On the way up in the gondola.  Milly is down there somewhere.
On the top!
Motoring out of Botafogo cove and into the large Guanabara Bay, which leads out to the Atlantic. 4:30 p.m. Low cloud with orange horizon. It was a bumpy ride – though just “moderately” bumpy according to the two seasoned sailors.  Sat on watch with Sal learning about the radar and AIS system. A few tankers on the horizon.  An orange moon rose to light our way. 
Arriving in Arraial do Cabo.  Lighthouse perched on right side of island.
Arrived in Arraial do Cabo (pop 27,000) next afternoon. Milly anchored in a bay with 3 other monohulls, off a curving beach (Praia do Forno) populated with 4 or five beach bars.  There’s a lot of choice for beautiful sand in this area, and after our long traipse the next day I realize we are anchored at the party beach. Loud music, snorkelers, kayakers circling Milly for a good look, and best of all an impromptu beach jam – guitar, pop can and cooler lid percussion. There are two ways to get to this area: jump on a “party boat”, for the short trip from the town harbor or slog up a steep 1 km path and down the other side. We could see the trail of bathing suits toiling up and down the trail all day. The party shuts down and the music ends (Pharrel Williams et al) when the bluff behind the beach hides the sun. 
The slog

View from the top to the beach and Milly below.
A fishing boat parking lot.
A street bar on wheels.
 A pack of stray dogs arrived one afternoon, had a good sniff around and must have decided to stay the night. (Remember the turkey gobbling dogs in the movie Christmas Story?)  Early next morning they were happily barking and bounding up and down the sand as we pulled up the anchor and headed to the resort area of Buzios.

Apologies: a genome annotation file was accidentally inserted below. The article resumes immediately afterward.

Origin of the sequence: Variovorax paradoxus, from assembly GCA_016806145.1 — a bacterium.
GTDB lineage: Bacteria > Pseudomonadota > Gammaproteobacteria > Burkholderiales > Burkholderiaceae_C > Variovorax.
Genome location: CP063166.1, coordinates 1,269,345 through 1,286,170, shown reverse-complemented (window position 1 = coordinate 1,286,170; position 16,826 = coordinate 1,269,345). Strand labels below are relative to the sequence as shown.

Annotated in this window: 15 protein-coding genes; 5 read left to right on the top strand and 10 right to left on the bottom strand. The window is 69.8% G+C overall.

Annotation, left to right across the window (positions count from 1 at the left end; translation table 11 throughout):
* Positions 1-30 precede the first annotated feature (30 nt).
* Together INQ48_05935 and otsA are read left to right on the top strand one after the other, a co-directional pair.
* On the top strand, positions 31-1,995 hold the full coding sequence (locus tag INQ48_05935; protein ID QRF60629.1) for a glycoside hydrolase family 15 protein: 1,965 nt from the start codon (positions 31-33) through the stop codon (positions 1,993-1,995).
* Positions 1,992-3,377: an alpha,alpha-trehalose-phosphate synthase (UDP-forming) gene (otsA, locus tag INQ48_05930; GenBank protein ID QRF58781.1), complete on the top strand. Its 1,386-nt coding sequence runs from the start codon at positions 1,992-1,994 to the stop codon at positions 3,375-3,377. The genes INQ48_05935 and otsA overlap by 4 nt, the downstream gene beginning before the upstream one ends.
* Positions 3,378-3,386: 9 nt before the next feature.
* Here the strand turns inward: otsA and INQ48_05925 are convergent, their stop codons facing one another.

We had a beautiful day sail and late afternoon found ourselves anchored in a large protected bay ringed by a continuous wall separating the public beach from the residences behind.  Praia de Ferradura – Horseshoe beach.  From Milly we could see a red dirt trail winding up a cactus dotted hill. And soon we were off in the dinghy to explore.  More beautiful vistas of the ocean – you could look forever.

These are my last few days on Milly. We spend them exploring the Buzios area. The next day’s adventure was a long walk with an adventurous rock scramble . At one point we had to wade over to the next navigable section of shore – making sure to avoid the inky black and uber spiky sea urchins hiding in every rock crevice. 
Watch out for those spiky critters.

Returning to the boat we found neighbours: a catamaran (Catana)  “Lida”. Seemed to be a family with 2 energetic young boys jumping on the bow and swinging from the halyards.

Another half-day sail around the peninsula and anchored in the main harbor of Buzios amid fishing boats, tourist boats and other craft. No sign of the diesel dock or water hose that the cruising guide said we would find. And no sign of the “Brigitte Bardot” sculpture that was a guidebook feature of the harbor boardwalk– evidently it was Bardot who put this resort town on the map in the ‘60’s. More walking up hills to admire breathtaking views .

Sally and Peter seem well settled in to their new lifestyle.  I watched while Sally winched Peter up and down the mast – just part of boat maintenance – but still an impressive feat of engineering and teamwork.

June 11 Packing up and sad farewells.
Sad farewell.  Good thing we had our sunglasses on.
I head back to Rio for the flight home while Sal and Peter continue their journey north along the Brazilian coast. As the bus approached the city I caught a last glimpse of the Sugar Loaf, the Christo and the bay where we anchored – my adventure had come full circle.

Note to self – Live with less, Learn more –languages, culture, geography, history, Use less water, Work with nature and Remember the magical feeling of sun, wind and waves. 
Thank you Peter and Sally for 12 wonderful days.